After a year marred by plagiarism scandals that led him to give up his staff position at the New Yorker, Jonah Lehrer is facing more bad news: Houghton Mifflin Harcourt has announced that, “after an internal review uncovered significant problems” with Lehrer’s second book,How We Decide, it will pull the book from shelves. HMH has “no plans to reissue it in the future,” and will offer refunds to people who already purchased the book.
By looking at mutations in language like they do mutations in genes, geneticists have roughly estimated that Homer composed the Iliad in “762 B.C., give or take 50 years.” To pinpoint the date, scientists tracked the linguistic evolution of about two hundred concepts (such as mother, father, blue, and red) that have corresponding words in every language, and calculated when certain terms would have been used by Homer.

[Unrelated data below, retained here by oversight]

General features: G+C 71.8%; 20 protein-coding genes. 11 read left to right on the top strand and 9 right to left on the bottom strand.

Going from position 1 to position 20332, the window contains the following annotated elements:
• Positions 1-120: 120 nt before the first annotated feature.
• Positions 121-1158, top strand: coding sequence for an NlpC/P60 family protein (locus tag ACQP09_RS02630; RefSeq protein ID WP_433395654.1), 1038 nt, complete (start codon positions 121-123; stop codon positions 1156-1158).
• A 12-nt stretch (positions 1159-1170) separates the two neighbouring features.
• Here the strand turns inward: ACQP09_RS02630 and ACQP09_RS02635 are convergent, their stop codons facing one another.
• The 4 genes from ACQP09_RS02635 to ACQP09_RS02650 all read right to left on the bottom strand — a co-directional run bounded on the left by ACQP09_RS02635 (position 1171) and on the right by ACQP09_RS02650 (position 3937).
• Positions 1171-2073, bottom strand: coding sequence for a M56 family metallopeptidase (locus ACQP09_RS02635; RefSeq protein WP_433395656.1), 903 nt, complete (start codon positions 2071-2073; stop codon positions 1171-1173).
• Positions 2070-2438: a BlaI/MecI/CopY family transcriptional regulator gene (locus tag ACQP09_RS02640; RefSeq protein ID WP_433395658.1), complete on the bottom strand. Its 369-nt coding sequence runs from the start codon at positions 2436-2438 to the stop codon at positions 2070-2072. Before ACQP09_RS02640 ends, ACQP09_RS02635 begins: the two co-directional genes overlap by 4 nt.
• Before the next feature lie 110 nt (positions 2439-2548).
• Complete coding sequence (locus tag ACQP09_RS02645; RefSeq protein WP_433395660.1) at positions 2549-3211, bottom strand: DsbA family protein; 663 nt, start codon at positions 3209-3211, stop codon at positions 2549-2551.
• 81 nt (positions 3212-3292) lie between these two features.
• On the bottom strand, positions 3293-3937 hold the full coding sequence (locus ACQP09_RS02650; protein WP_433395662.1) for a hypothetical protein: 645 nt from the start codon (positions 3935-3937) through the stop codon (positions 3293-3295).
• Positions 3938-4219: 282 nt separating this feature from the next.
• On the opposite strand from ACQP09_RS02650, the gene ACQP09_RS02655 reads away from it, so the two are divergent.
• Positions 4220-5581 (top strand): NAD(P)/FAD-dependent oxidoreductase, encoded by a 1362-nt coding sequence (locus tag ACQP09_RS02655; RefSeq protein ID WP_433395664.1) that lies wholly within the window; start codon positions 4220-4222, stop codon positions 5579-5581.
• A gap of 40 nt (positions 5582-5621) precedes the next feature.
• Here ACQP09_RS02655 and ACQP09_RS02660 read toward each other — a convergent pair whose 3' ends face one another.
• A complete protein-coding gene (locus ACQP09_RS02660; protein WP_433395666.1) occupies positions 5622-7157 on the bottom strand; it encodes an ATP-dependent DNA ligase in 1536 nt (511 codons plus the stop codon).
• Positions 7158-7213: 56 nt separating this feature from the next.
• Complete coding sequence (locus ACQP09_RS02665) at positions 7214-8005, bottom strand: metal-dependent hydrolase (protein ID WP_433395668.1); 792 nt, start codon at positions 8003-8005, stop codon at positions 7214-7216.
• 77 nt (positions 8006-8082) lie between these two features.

Are ISBN numbers on their way out? The rise of digital self-publishing and alternative ID numbers put out by the likes of Amazon and Walmart could spell the end for the publishing codes.
The Page Turner blog explains how Vladimir Nabokov has become controversial again in his home country.
Capital author John Lanchester rides the day’s first train in the London Underground and considers the nature of commuting, the city’s vast public-transit system, and the role of the Tube in literature and film.
In the age of Google, what kind of names make for memorable bylines?